One of the interesting panels was the one that Steve Hendrick of IDC hosted where representatives of many of the big players in business rules took questions. I did not attempt to take detailed notes but here are some of the things that struck me:
- All the vendors are very focused on providing more tools to allow developers and business users to check the consistency, completeness and validity of the rules they are creating and editing. This is one of Steve’s hot topics, quite rightly, and it was good to see everyone have it on their road map
- There was broad agreement that the value of a business rules management system came from allowing a shared definition of the business between technical and non-technical users. A range of metaphors, strong business context and constructs that support understanding were all highlighted as critical areas both of current products and future plans.
- The value of decision services to manage complexity and bring rules-driven automation into business processes and general service-oriented architectures was widely discussed. Almost all the vendors are discussing Decision Services these days and it was good to see such broad agreement on a term.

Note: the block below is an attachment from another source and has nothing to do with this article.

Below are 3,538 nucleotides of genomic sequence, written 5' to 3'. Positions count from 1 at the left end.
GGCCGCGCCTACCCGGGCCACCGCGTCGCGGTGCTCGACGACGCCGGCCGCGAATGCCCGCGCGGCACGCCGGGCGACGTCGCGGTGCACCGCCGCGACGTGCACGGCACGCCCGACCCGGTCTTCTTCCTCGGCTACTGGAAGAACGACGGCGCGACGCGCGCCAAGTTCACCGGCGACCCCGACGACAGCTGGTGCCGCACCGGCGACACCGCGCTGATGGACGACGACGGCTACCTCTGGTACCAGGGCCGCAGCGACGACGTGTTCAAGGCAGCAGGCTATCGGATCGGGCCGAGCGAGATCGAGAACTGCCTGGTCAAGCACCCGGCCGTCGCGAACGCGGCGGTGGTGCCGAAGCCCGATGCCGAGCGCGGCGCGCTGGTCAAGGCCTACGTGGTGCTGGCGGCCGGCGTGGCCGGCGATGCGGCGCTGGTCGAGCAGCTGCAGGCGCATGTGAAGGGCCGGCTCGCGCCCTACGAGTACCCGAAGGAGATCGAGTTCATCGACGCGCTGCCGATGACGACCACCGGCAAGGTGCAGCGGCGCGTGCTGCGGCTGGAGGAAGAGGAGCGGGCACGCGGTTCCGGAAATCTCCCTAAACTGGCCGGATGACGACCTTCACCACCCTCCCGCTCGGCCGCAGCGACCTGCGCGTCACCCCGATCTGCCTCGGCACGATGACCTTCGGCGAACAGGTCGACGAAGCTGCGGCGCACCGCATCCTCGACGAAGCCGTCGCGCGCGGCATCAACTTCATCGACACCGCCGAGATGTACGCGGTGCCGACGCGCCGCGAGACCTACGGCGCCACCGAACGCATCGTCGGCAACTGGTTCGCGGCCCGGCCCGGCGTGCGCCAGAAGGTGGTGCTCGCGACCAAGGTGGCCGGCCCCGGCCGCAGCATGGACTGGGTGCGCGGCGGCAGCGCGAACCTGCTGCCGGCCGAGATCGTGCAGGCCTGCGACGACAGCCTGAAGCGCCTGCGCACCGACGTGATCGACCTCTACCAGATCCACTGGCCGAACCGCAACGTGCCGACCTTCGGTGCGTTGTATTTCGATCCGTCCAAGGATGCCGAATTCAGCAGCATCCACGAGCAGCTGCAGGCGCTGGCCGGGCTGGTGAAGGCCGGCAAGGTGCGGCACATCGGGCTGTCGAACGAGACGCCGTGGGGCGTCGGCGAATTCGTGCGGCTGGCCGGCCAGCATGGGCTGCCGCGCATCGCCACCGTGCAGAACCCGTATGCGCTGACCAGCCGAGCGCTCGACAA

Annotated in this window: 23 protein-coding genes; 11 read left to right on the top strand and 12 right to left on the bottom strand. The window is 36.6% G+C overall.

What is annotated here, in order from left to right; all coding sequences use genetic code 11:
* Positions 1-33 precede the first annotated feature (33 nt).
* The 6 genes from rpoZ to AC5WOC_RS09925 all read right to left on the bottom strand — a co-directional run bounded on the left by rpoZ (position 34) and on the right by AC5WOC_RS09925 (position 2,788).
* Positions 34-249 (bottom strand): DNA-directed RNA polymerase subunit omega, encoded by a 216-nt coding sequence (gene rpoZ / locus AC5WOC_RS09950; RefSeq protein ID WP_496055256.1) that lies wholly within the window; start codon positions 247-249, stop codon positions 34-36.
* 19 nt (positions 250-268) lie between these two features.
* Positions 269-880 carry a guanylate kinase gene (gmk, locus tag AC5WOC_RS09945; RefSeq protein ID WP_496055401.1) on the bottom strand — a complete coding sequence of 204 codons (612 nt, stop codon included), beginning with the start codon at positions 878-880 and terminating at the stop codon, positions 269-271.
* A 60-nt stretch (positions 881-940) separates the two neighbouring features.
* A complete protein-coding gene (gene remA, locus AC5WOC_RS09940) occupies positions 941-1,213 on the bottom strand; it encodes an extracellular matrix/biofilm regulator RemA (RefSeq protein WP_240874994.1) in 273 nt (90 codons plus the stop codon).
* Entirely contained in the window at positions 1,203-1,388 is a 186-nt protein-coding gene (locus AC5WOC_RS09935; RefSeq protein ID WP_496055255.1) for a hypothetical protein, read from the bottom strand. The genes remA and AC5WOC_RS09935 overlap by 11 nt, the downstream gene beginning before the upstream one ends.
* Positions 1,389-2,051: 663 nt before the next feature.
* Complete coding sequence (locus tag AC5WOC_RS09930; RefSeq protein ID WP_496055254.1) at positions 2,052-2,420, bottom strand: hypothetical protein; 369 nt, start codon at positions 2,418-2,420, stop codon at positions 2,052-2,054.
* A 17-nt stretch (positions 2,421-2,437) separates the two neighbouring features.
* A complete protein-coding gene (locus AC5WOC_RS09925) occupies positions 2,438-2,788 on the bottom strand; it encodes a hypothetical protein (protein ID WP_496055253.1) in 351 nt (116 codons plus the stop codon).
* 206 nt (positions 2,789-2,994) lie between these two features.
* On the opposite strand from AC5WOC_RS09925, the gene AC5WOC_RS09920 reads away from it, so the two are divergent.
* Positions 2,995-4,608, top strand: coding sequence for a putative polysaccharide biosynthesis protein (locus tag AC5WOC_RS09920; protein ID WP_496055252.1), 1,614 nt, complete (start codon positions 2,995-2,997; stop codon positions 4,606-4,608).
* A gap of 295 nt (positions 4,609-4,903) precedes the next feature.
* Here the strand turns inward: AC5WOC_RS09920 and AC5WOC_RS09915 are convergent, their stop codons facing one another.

- All the vendors seem to agree that the industry needs to do more to support standards and all of them seem keen to support emerging standards like the Production Rule Representation from OMG and the Rule Interchange Format from W3C.
- When asked about performance all of the vendors pointed out that the problems they saw in their clients were data bound, not bound by the rules processing. All of the engines are now fast enough for almost all uses and many offer compile to code where that is needed. Someone made a great point that the extra meta data about the decision’s structure that a rules engine has often allows it to complete a decision problem faster than traditional code. Performance should not be an objection any more.
There is a lot of energy and plenty of development going on in the rules space and that was very reassuring.